The discontent comes at a crucial time for Apple, which launched the iPhone 14 during an unprecedented drop in global demand for electronics. While it fared better than other smartphone makers, it has backed off plans to ramp up production of its new iPhones this year after an anticipated surge in demand failed to materialize, Bloomberg reported. Apple reported better-than-expected results on Thursday but warned of a slowdown over the holidays.

Any disruption in Zhengzhou threatens to snag Apple’s finely orchestrated supply chain. Thousands of components from Europe to Asia are shipped to Zhengzhou, manually assembled into devices, and then shipped to the rest of the world.

In recent days, photos and videos have flooded social media sites such as Douyin and Weibo, allegedly taken by Foxconn workers dissatisfied with conditions at the plant. One widely shared clip focused on trash piled up outside dorms, while another showed people vying for food at an apartment complex, where workers had allegedly been sent into quarantine. Others posted requests for help. Messages sent to users sharing these videos on Douyin went unanswered and Bloomberg has not been able to verify the authenticity of these particular clips.

Foxconn said on Wednesday it was assisting a “small number of Covid-affected employees” at its Zhengzhou facility. The firm, also known as Hon Hai Precision Industry Co., provides workers with needs and advice and considers employees its top priority.

Interruption of the lock

The situation at the Foxconn plant reflects a growing lockdown of Zhengzhou itself, one of China’s largest cities with 13 million people.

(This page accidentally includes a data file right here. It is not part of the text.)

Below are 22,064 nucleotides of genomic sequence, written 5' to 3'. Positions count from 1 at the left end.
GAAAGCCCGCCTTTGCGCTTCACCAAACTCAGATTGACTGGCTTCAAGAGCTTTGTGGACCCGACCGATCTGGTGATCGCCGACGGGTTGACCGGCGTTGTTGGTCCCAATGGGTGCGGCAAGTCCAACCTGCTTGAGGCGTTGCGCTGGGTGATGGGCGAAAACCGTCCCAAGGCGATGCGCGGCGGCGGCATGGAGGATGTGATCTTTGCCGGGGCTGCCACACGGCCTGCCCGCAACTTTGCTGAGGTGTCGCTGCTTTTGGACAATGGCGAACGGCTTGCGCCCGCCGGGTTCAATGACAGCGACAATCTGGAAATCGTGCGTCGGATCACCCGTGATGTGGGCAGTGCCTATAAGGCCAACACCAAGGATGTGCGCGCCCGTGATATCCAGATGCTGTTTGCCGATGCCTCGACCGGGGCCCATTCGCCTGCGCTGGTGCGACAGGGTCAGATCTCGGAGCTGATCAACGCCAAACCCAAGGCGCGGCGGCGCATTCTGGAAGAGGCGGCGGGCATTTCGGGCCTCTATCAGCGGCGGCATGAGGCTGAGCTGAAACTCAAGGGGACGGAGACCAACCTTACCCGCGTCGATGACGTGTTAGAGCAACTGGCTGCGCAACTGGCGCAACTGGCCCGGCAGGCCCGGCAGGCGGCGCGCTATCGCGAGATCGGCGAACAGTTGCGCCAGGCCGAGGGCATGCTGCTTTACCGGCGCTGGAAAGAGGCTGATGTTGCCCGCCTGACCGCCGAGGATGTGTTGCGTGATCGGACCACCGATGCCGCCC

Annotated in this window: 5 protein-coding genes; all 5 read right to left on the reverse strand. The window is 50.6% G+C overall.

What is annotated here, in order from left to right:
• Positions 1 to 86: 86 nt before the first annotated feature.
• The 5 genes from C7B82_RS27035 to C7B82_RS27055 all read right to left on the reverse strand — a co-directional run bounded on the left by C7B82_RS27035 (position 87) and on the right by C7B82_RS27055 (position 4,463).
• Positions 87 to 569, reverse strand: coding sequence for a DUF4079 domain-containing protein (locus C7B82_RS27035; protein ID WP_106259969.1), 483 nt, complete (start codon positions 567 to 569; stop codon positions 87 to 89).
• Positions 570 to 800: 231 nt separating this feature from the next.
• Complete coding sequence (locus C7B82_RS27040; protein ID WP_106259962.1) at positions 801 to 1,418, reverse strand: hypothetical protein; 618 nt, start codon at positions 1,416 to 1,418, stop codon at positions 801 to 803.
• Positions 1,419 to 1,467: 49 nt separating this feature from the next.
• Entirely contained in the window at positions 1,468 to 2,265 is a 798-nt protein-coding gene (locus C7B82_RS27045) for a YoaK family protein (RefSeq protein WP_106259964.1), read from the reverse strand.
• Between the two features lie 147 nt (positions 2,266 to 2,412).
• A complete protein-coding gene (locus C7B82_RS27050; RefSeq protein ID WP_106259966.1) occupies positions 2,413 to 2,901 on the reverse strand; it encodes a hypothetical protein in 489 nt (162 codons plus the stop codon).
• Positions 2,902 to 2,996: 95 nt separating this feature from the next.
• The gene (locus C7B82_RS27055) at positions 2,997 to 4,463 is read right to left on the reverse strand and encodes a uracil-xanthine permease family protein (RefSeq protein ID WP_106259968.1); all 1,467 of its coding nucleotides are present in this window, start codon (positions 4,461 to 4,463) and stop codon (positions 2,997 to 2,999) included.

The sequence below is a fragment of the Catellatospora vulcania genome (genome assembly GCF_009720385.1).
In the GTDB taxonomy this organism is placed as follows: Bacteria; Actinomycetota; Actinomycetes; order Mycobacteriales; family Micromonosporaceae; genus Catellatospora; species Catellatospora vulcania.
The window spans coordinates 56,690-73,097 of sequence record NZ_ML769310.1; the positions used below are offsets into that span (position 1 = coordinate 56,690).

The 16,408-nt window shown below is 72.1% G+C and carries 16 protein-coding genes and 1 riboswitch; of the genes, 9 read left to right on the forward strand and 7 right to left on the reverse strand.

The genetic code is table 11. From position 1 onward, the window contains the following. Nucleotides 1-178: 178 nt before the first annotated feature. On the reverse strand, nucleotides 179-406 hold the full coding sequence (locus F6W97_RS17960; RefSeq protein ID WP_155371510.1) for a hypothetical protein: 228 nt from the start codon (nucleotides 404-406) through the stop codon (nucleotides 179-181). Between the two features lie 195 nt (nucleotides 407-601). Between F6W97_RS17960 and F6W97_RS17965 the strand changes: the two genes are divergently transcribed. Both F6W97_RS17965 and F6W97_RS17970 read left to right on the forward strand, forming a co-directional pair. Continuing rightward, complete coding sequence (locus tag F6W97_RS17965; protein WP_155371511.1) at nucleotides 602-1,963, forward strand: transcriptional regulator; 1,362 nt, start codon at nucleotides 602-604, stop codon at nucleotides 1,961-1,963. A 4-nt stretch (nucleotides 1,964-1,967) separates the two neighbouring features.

The capital of Henan province locked down one of its most populous districts, Zhongyuan, from Oct. 16, with the city closing non-essential businesses and schools the next day. Other districts have also issued stay-at-home orders, meaning most of the city is now on lockdown, all because of an outbreak that currently has around 25 cases a day, according to government statistics. In many cases, officials did not officially announce the restrictions, leading to confusion among residents, according to social media posts.

China shows few signs that it is ready to follow countries like Singapore and Australia in moving away from Covid Zero, a strategy that has proven effective in the first year of the pandemic but is being challenged by more contagious virus variants and the fact that the rest of the world now lives with the pathogen.

Read More: This Is How Long Experts See China Holding On To Covid Zero

While discontent with the restrictions and ongoing testing is growing in China, President Xi tightened the policy at the Communist Party congress earlier this month, disappointing investors who had hoped it would signal a shift toward easing. Xi has always presented Covid Zero as China’s way, saying that lives are saved by avoiding the “herd immunity” approach of other countries. However, the disruption has chilled the world’s second-largest economy and is dragging down global growth.

Read more: Apple supplier deals with Covid outbreak in IPhone City